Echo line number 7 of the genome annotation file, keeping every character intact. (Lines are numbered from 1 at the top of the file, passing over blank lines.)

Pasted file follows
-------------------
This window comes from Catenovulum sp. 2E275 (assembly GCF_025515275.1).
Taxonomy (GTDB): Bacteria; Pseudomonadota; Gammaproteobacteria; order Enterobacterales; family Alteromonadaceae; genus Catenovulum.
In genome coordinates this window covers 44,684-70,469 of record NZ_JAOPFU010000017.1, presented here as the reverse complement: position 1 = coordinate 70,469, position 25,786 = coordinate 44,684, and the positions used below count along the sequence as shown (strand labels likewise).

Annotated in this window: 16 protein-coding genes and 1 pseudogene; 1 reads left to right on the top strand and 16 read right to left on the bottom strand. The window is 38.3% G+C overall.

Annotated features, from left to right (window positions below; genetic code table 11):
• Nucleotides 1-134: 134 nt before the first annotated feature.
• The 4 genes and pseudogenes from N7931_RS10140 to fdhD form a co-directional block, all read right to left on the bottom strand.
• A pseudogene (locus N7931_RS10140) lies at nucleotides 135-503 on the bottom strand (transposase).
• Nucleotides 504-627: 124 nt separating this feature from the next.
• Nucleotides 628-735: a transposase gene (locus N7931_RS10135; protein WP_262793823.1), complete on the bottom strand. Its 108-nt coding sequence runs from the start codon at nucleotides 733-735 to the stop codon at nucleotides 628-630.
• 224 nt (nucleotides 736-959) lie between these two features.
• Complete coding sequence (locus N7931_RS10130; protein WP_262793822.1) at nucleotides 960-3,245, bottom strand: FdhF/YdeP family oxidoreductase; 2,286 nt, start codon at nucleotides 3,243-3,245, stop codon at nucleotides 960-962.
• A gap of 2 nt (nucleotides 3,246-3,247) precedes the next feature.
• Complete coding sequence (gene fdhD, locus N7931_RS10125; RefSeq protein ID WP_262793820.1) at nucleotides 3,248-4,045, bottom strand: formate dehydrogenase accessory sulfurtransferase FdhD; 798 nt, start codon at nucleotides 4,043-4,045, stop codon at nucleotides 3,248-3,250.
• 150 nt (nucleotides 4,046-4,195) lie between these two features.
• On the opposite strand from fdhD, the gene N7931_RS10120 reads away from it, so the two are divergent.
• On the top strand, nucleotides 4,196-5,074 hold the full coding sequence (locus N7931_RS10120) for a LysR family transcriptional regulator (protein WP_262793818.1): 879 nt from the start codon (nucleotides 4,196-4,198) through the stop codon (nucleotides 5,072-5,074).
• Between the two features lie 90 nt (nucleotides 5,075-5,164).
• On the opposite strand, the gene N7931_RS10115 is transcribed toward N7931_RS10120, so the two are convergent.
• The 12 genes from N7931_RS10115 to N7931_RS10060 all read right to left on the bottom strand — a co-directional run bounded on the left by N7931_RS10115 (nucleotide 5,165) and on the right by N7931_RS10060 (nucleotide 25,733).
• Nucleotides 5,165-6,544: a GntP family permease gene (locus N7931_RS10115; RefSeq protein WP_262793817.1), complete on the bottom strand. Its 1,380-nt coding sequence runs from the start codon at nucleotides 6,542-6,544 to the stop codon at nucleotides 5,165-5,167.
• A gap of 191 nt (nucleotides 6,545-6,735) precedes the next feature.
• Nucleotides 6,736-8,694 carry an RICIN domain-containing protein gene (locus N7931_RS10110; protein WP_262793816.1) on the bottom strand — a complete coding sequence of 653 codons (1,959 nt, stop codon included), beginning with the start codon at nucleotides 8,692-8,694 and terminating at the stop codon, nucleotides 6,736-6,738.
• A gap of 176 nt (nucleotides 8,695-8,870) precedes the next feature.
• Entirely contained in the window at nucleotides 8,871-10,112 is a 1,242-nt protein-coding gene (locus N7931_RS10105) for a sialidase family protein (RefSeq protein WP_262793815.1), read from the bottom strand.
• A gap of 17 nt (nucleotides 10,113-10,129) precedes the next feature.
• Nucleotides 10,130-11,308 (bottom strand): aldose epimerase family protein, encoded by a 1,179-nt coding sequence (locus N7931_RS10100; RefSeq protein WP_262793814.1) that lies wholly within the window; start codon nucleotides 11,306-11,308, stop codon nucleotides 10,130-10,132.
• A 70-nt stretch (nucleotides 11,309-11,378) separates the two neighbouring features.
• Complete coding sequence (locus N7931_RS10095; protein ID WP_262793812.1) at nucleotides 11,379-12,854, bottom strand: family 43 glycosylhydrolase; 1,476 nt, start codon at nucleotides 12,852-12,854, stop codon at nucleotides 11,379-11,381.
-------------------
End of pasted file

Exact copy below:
• The 4 genes and pseudogenes from N7931_RS10140 to fdhD form a co-directional block, all read right to left on the bottom strand.